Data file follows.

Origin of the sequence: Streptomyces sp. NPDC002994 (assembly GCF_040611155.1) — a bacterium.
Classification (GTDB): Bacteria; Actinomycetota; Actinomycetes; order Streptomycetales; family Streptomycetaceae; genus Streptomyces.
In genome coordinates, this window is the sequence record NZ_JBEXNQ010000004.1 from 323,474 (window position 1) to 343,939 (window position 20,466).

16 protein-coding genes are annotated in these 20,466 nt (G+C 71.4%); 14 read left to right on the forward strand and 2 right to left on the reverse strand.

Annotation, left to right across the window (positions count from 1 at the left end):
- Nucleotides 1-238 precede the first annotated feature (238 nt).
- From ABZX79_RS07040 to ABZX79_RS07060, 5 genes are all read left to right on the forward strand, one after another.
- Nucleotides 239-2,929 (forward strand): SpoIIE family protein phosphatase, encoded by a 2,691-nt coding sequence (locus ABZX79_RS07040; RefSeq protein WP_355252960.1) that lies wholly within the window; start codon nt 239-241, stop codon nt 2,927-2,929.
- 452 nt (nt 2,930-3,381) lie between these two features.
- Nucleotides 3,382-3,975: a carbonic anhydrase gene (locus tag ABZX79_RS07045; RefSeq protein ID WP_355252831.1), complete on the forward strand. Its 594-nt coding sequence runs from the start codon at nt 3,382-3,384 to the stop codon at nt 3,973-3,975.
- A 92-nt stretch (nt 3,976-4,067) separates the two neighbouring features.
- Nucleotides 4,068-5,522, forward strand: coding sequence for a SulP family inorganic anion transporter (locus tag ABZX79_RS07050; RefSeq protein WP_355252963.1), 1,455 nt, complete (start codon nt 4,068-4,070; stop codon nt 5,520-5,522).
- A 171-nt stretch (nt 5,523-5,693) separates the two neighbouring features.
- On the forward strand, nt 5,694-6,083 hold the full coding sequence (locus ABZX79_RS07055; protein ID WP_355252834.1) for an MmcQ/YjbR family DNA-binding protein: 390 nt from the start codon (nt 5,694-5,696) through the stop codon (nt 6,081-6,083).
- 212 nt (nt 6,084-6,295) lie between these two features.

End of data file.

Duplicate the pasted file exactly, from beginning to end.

Origin of the sequence: Streptomyces sp. NPDC002994 (assembly GCF_040611155.1) — a bacterium.
Classification (GTDB): Bacteria; Actinomycetota; Actinomycetes; order Streptomycetales; family Streptomycetaceae; genus Streptomyces.
In genome coordinates, this window is the sequence record NZ_JBEXNQ010000004.1 from 323,474 (window position 1) to 343,939 (window position 20,466).

16 protein-coding genes are annotated in these 20,466 nt (G+C 71.4%); 14 read left to right on the forward strand and 2 right to left on the reverse strand.

Annotation, left to right across the window (positions count from 1 at the left end):
- Nucleotides 1-238 precede the first annotated feature (238 nt).
- From ABZX79_RS07040 to ABZX79_RS07060, 5 genes are all read left to right on the forward strand, one after another.
- Nucleotides 239-2,929 (forward strand): SpoIIE family protein phosphatase, encoded by a 2,691-nt coding sequence (locus ABZX79_RS07040; RefSeq protein WP_355252960.1) that lies wholly within the window; start codon nt 239-241, stop codon nt 2,927-2,929.
- 452 nt (nt 2,930-3,381) lie between these two features.
- Nucleotides 3,382-3,975: a carbonic anhydrase gene (locus tag ABZX79_RS07045; RefSeq protein ID WP_355252831.1), complete on the forward strand. Its 594-nt coding sequence runs from the start codon at nt 3,382-3,384 to the stop codon at nt 3,973-3,975.
- A 92-nt stretch (nt 3,976-4,067) separates the two neighbouring features.
- Nucleotides 4,068-5,522, forward strand: coding sequence for a SulP family inorganic anion transporter (locus tag ABZX79_RS07050; RefSeq protein WP_355252963.1), 1,455 nt, complete (start codon nt 4,068-4,070; stop codon nt 5,520-5,522).
- A 171-nt stretch (nt 5,523-5,693) separates the two neighbouring features.
- On the forward strand, nt 5,694-6,083 hold the full coding sequence (locus ABZX79_RS07055; protein ID WP_355252834.1) for an MmcQ/YjbR family DNA-binding protein: 390 nt from the start codon (nt 5,694-5,696) through the stop codon (nt 6,081-6,083).
- 212 nt (nt 6,084-6,295) lie between these two features.